On the second day of Apollo 16’s trip to the moon in 1972, command module pilot Ken Mattingly lost his wedding ring. “It just floated off somewhere, and none of us could find it,” lunar module pilot Charlie Duke told Wired in 2016.
Mattingly looked for it intermittently over the ensuing week, with no luck. By the eighth day, Duke and Commander John Young had visited the moon and rejoined him, but there was still no sign of the ring.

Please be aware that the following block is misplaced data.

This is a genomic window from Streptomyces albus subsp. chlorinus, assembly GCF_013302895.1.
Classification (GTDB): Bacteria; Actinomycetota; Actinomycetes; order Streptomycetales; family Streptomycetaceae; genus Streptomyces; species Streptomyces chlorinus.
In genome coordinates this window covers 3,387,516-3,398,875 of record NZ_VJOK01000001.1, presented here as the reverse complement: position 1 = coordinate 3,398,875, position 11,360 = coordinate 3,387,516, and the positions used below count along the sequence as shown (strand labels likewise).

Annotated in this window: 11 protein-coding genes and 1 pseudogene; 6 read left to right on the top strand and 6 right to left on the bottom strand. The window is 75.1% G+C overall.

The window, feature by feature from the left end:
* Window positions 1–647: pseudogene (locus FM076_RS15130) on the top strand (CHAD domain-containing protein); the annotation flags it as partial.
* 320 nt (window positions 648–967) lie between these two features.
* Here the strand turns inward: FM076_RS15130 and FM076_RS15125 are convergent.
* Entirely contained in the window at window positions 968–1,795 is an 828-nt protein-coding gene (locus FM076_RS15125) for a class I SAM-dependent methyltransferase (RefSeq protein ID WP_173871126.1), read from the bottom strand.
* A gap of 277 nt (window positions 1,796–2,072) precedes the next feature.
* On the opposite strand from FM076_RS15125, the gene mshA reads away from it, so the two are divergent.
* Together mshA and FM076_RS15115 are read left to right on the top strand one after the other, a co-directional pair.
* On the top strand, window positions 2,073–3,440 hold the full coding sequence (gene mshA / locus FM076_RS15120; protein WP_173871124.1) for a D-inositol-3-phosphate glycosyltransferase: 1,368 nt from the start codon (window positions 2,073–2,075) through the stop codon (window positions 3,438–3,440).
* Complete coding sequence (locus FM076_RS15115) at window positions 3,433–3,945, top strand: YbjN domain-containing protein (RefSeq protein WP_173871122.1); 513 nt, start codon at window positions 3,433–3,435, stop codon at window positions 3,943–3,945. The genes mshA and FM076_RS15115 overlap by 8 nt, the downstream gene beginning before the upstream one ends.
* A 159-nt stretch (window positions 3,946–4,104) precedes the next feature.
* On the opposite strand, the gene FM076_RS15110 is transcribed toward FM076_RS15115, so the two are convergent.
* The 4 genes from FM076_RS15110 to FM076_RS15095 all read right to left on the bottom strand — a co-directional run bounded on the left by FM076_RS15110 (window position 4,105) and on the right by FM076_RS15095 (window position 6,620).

But during a spacewalk the following day, Mattingly was just heading back toward the open hatch when Duke said, “Look at that!” The ring was floating just outside the hatch. “I grabbed it,” he said, “and we put it in the pocket. We had the chances of a gazillion to one.”
Duke said later, “You plan and plan and plan but the unexpected always jumps up and bites you.”
(From Ben Evans, Foothold in the Heavens: The Seventies, 2010.)